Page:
CP photo: Jared Wickerham
Abi Falcioni, owner of Perrico Plant Co., inside her Lawrenceville shop

“Taking care of plants is very rewarding and can also be challenging, but it's about taking on a manageable amount of work and making it enjoyable,” says Natasha Brittain, events coordinator and social media manager at Shadyside Nursery. “It's also about not giving up and finding the plant varieties that work well in your home and with your lifestyle. Plants make us better people; they improve our quality of life and they are valuable teachers.”

Plus, as Horowitz pointed out, “They do not have any current restrictions or need to wear masks! Plants are powerful in so many ways especially in today’s climate.”


Below, Pittsburgh City Paper chatted with a few local plant sellers to get some tips and advice on being a great plant parent.

Shadyside Nursery

510 Maryland Ave., Shadyside. theshadysidenursery.com
To adapt to running a business during the pandemic, Shadyside Nursery opened an online store and had plants available for pickup and local delivery. Pre-orders for houseplants began on Thu., May 13, but since the outdoor space can comply with restrictions of Allegheny County's yellow phase, the nursery was able to open for the season on Fri., May 22.

“We will enforce social distancing practices and suggest masks for our customers,” says Brittain, of Shadyside Nursery. “If customer numbers climb extensively, we will limit the number of guests and we have talked about doing a ‘senior/sensitive group hour’ for shopping in the a.m. if needed. Keeping our community and our team safe and healthy is our priority and we will be adapting as needed to do so.”

Shadyside Nursery will be open Mon.-Fri., 10 a.m.-7 p.m. and 9 a.m.-9 p.m. on weekends.

“We are incredibly grateful to our Pittsburgh community that has supported us by shopping on our online store during this time,” says Brittain. “Let the victory gardens and ‘jungalows’ commence!”

Recommendations for beginners:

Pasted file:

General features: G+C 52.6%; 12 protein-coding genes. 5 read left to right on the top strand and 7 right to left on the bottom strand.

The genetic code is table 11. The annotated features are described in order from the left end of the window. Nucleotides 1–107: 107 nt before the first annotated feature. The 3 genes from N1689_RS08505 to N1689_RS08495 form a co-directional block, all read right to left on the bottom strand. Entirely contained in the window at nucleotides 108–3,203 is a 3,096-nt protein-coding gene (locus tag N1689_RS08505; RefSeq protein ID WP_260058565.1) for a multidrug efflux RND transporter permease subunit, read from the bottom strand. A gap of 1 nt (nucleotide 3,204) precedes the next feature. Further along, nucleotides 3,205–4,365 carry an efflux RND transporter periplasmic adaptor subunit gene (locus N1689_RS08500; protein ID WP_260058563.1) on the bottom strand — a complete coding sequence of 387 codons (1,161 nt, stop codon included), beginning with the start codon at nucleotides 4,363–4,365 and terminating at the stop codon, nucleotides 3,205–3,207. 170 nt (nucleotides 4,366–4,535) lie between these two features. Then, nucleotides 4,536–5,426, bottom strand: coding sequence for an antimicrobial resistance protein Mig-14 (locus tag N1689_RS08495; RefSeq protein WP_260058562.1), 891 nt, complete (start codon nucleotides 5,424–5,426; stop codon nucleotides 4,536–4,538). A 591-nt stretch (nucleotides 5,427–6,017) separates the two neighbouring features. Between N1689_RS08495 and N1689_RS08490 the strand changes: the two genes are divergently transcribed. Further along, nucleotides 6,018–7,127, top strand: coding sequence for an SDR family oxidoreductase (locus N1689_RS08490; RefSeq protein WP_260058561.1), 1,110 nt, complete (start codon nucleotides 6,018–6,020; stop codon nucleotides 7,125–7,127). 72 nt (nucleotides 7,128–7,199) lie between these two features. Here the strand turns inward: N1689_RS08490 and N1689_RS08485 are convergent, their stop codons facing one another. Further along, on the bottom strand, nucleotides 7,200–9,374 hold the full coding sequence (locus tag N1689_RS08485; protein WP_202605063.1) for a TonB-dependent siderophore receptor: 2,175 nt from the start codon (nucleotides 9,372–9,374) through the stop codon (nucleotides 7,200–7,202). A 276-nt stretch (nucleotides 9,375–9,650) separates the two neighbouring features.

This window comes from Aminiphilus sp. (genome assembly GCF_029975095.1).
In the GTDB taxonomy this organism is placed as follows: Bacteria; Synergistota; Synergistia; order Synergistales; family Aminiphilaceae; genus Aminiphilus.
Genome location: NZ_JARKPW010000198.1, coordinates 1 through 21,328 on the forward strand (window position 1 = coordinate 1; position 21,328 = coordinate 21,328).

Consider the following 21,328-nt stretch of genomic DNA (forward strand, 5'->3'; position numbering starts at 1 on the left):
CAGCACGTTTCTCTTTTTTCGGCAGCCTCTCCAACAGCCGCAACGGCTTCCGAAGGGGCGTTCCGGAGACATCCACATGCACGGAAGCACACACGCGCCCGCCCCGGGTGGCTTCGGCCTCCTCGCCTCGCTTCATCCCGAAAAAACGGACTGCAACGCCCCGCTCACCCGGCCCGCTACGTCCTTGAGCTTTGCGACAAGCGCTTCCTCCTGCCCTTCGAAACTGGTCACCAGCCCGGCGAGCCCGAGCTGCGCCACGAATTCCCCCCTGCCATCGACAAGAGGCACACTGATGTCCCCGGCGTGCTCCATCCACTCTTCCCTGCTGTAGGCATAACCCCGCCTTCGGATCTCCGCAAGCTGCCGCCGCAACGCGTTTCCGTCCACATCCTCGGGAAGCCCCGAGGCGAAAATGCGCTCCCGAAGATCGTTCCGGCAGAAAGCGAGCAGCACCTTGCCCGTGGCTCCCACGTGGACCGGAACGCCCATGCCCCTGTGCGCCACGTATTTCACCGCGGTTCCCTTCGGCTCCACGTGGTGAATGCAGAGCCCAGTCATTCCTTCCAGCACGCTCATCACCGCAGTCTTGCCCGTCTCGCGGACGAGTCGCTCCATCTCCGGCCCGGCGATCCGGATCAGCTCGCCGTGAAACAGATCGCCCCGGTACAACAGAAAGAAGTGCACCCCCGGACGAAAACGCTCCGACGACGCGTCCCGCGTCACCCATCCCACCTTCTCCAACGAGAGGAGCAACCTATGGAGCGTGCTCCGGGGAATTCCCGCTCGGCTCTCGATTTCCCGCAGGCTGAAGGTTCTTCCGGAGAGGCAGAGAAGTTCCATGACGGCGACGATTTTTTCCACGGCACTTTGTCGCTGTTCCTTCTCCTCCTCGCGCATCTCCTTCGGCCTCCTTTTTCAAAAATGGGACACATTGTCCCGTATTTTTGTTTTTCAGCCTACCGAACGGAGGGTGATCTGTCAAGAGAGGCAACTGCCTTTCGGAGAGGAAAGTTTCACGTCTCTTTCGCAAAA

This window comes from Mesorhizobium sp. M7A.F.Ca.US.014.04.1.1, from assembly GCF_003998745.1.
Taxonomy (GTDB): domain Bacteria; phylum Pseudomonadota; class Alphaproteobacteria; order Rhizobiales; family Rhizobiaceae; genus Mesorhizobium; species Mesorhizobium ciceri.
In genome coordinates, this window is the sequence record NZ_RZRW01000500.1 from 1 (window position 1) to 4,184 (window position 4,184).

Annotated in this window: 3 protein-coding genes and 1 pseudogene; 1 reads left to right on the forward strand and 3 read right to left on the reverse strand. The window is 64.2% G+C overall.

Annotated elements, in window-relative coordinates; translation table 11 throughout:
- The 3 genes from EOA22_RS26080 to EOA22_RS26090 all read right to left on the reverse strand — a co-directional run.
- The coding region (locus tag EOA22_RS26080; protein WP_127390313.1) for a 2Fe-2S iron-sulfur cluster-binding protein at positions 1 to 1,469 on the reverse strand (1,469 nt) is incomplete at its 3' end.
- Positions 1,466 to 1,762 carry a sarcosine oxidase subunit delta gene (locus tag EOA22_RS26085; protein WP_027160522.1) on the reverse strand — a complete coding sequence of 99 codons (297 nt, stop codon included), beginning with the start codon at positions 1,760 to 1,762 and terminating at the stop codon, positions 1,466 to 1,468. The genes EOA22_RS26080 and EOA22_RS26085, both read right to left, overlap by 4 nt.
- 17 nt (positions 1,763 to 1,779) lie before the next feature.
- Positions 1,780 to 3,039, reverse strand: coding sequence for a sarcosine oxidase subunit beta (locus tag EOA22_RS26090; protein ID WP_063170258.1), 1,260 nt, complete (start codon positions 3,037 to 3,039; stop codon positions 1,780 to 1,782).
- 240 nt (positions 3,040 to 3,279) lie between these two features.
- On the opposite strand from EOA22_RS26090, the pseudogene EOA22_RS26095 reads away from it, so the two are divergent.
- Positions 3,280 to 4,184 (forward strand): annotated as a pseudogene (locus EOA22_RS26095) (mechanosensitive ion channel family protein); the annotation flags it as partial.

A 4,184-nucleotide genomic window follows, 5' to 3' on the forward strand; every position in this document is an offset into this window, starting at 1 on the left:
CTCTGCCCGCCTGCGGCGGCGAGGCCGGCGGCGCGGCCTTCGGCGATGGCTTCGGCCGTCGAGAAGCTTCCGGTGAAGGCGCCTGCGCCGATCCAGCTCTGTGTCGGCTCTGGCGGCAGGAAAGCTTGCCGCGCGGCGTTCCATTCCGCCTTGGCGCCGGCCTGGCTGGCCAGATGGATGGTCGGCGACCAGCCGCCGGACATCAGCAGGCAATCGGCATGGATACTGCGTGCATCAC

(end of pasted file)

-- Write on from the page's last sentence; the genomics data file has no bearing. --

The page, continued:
Philodendron, ficus (rubber), pothos, and our all-time favorite [is] sansevierias (snake plant). COVID-19 has created an interesting dynamic in the industry and the silver lining for us is that some hard-to-source varieties became available to us. We are very excited to be a source of improving your home with houseplants and offer them to our Pittsburgh community.

Intermediate recommendations:
Cathatea, hoya, ficus tree, fiddle leaf fig, and the lipstick plant

Most unique plant in stock:
Our most popular plant is the carnivorous pitcher plant. It's AMAZING, it's weird, and it eats fruit flies, so it's the real show-stopper out of the group. We have 10" sansevieria sayuri that we are thrilled to have in stock. As sansevieria collectors, this is the first time to see this variety in person or have any size in stock at the shop! We also have some notable hoya and lipstick plant hanging baskets, as well as the sought after cereus peruvianus double cactus.

A typical plant mistake you see which can easily be fixed:
Identifying each plant’s needs and acting accordingly is very important (water, light, soil). I teach multiple classes at Workshop PGH that specialize in plants and the most notable is Houseplants 101 - How Not to Kill Your Plants. The class empowers people to work with plants, care for them inside and outside of their home, and remember that in doing so, it's gratifying and can also be humbling. The most common mistake is when someone kills a couple of plants, they think they have a "black thumb" or are incapable of caring for plants in the future, which is absurd. Anyone can stop in at the nursery and gather tips and recommendations on how to be successful!

Perrico Plant Co.

158 41st St., Lawrenceville. perricoplantco.com
Perrico Plant Co. used to sell plants online and through pop-up events, and opened a retail/wholesale warehouse in Lawrenceville right before things shut down. Customers can shop for plants on its website — Perrico ships house plants across the contiguous U.S. — and now offers curbside pickup.